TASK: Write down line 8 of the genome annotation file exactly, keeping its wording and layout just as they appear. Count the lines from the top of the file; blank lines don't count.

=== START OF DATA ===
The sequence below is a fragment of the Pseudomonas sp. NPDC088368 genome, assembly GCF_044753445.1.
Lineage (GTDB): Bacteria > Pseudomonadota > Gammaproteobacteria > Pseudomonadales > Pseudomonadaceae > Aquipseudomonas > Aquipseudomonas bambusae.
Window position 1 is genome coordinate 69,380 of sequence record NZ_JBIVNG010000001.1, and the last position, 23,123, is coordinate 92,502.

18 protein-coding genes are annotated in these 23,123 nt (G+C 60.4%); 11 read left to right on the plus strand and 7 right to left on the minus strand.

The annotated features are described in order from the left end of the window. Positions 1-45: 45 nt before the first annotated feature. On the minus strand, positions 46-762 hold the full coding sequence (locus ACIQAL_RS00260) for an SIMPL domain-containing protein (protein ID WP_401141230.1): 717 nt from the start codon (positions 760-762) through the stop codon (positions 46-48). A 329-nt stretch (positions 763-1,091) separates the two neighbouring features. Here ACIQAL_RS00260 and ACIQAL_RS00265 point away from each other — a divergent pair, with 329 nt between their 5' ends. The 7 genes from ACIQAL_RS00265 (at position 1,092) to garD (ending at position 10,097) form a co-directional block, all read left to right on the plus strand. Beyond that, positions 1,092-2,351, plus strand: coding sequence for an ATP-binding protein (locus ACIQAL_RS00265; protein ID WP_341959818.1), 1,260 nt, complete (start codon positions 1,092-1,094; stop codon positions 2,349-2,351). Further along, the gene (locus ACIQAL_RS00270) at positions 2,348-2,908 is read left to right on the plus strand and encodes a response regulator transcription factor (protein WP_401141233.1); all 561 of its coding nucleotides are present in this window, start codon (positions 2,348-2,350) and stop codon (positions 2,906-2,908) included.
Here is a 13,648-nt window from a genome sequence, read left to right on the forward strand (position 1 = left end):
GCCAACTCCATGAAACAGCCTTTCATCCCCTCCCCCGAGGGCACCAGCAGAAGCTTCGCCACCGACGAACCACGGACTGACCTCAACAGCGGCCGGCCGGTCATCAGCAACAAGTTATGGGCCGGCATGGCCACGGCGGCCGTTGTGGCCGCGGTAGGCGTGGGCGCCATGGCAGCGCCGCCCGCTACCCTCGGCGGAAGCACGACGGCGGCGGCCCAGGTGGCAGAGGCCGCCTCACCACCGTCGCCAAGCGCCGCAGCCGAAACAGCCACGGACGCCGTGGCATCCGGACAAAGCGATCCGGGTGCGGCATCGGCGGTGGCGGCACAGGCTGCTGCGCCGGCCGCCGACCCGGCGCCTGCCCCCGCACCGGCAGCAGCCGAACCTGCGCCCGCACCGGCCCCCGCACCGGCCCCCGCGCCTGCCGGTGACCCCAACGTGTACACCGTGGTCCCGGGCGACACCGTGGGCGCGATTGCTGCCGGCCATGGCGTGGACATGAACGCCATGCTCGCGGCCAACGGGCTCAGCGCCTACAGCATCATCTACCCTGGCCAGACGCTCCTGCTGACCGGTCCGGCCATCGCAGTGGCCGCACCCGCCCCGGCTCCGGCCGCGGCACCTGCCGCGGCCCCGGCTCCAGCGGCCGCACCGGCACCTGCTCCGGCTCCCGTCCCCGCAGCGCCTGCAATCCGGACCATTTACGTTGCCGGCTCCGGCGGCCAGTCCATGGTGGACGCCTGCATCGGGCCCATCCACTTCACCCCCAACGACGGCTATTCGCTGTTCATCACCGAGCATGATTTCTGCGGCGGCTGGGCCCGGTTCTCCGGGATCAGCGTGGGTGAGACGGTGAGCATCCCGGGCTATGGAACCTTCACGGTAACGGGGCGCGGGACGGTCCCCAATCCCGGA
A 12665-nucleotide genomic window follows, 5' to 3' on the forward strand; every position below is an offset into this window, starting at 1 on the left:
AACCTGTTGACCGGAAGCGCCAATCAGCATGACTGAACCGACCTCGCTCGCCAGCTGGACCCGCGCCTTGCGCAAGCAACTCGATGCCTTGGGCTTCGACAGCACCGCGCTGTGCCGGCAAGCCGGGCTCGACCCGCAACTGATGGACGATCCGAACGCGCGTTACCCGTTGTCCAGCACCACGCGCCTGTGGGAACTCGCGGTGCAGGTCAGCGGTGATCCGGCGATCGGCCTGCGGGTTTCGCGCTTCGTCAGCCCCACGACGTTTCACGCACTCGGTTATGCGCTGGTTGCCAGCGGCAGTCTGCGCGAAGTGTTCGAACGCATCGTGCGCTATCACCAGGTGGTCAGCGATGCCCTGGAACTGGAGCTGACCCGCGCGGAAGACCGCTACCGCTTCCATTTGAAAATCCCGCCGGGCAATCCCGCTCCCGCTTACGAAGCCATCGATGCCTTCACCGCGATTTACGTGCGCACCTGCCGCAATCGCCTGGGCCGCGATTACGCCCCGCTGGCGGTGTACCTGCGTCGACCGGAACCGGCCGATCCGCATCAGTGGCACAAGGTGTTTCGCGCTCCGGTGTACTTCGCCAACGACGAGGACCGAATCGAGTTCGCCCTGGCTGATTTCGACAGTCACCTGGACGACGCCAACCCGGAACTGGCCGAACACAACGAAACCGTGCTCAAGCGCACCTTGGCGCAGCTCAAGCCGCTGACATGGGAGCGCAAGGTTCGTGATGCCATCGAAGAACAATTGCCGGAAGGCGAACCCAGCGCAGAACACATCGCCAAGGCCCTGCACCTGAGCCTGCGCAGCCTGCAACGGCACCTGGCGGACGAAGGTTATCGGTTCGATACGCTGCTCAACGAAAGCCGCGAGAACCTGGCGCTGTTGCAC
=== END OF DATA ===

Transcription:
A 12665-nucleotide genomic window follows, 5' to 3' on the forward strand; every position below is an offset into this window, starting at 1 on the left: